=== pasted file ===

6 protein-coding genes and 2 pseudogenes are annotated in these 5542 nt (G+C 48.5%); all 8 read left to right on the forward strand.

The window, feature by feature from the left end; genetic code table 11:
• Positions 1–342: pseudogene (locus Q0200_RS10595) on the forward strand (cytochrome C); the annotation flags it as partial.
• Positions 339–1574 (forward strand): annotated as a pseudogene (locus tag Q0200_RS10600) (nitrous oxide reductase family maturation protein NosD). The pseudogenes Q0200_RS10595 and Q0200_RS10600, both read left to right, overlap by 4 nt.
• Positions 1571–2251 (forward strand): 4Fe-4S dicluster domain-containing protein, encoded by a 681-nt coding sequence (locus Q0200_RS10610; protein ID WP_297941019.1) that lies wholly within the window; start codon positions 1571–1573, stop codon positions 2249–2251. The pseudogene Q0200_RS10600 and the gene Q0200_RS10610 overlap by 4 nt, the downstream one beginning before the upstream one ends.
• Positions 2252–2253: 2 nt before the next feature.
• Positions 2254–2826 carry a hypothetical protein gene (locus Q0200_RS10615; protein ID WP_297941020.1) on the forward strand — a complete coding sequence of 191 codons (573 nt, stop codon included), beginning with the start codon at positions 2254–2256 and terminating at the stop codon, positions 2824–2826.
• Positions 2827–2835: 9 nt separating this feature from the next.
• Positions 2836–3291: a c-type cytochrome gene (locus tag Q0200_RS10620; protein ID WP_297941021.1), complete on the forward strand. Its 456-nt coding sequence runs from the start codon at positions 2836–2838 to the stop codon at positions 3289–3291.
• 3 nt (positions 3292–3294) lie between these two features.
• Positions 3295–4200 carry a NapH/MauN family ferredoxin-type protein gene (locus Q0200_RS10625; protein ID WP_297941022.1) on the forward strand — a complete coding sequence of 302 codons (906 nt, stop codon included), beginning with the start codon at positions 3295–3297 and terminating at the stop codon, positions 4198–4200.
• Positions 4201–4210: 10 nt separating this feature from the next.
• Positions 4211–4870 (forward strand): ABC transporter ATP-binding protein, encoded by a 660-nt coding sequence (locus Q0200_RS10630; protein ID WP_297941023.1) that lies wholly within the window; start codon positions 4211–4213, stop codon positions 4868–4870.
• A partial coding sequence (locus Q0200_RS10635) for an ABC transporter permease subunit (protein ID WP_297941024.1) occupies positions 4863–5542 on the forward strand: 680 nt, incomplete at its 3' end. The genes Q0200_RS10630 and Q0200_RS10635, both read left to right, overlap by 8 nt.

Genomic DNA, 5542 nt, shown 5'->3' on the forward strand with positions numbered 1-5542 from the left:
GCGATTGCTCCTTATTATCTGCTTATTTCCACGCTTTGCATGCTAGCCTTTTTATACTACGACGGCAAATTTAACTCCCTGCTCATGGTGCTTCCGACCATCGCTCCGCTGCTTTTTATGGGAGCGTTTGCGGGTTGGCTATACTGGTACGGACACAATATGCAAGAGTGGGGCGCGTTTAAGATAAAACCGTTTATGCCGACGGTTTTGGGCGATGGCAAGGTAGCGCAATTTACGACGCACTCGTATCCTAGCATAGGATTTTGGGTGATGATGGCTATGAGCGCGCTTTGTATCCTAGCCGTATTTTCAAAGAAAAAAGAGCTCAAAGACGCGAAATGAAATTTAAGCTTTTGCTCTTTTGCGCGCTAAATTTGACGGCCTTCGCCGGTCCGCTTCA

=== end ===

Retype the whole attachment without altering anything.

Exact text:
6 protein-coding genes and 2 pseudogenes are annotated in these 5542 nt (G+C 48.5%); all 8 read left to right on the forward strand.

The window, feature by feature from the left end; genetic code table 11:
• Positions 1–342: pseudogene (locus Q0200_RS10595) on the forward strand (cytochrome C); the annotation flags it as partial.
• Positions 339–1574 (forward strand): annotated as a pseudogene (locus tag Q0200_RS10600) (nitrous oxide reductase family maturation protein NosD). The pseudogenes Q0200_RS10595 and Q0200_RS10600, both read left to right, overlap by 4 nt.
• Positions 1571–2251 (forward strand): 4Fe-4S dicluster domain-containing protein, encoded by a 681-nt coding sequence (locus Q0200_RS10610; protein ID WP_297941019.1) that lies wholly within the window; start codon positions 1571–1573, stop codon positions 2249–2251. The pseudogene Q0200_RS10600 and the gene Q0200_RS10610 overlap by 4 nt, the downstream one beginning before the upstream one ends.
• Positions 2252–2253: 2 nt before the next feature.
• Positions 2254–2826 carry a hypothetical protein gene (locus Q0200_RS10615; protein ID WP_297941020.1) on the forward strand — a complete coding sequence of 191 codons (573 nt, stop codon included), beginning with the start codon at positions 2254–2256 and terminating at the stop codon, positions 2824–2826.
• Positions 2827–2835: 9 nt separating this feature from the next.
• Positions 2836–3291: a c-type cytochrome gene (locus tag Q0200_RS10620; protein ID WP_297941021.1), complete on the forward strand. Its 456-nt coding sequence runs from the start codon at positions 2836–2838 to the stop codon at positions 3289–3291.
• 3 nt (positions 3292–3294) lie between these two features.
• Positions 3295–4200 carry a NapH/MauN family ferredoxin-type protein gene (locus Q0200_RS10625; protein ID WP_297941022.1) on the forward strand — a complete coding sequence of 302 codons (906 nt, stop codon included), beginning with the start codon at positions 3295–3297 and terminating at the stop codon, positions 4198–4200.
• Positions 4201–4210: 10 nt separating this feature from the next.
• Positions 4211–4870 (forward strand): ABC transporter ATP-binding protein, encoded by a 660-nt coding sequence (locus Q0200_RS10630; protein ID WP_297941023.1) that lies wholly within the window; start codon positions 4211–4213, stop codon positions 4868–4870.
• A partial coding sequence (locus Q0200_RS10635) for an ABC transporter permease subunit (protein ID WP_297941024.1) occupies positions 4863–5542 on the forward strand: 680 nt, incomplete at its 3' end. The genes Q0200_RS10630 and Q0200_RS10635, both read left to right, overlap by 8 nt.

Genomic DNA, 5542 nt, shown 5'->3' on the forward strand with positions numbered 1-5542 from the left:
GCGATTGCTCCTTATTATCTGCTTATTTCCACGCTTTGCATGCTAGCCTTTTTATACTACGACGGCAAATTTAACTCCCTGCTCATGGTGCTTCCGACCATCGCTCCGCTGCTTTTTATGGGAGCGTTTGCGGGTTGGCTATACTGGTACGGACACAATATGCAAGAGTGGGGCGCGTTTAAGATAAAACCGTTTATGCCGACGGTTTTGGGCGATGGCAAGGTAGCGCAATTTACGACGCACTCGTATCCTAGCATAGGATTTTGGGTGATGATGGCTATGAGCGCGCTTTGTATCCTAGCCGTATTTTCAAAGAAAAAAGAGCTCAAAGACGCGAAATGAAATTTAAGCTTTTGCTCTTTTGCGCGCTAAATTTGACGGCCTTCGCCGGTCCGCTTCA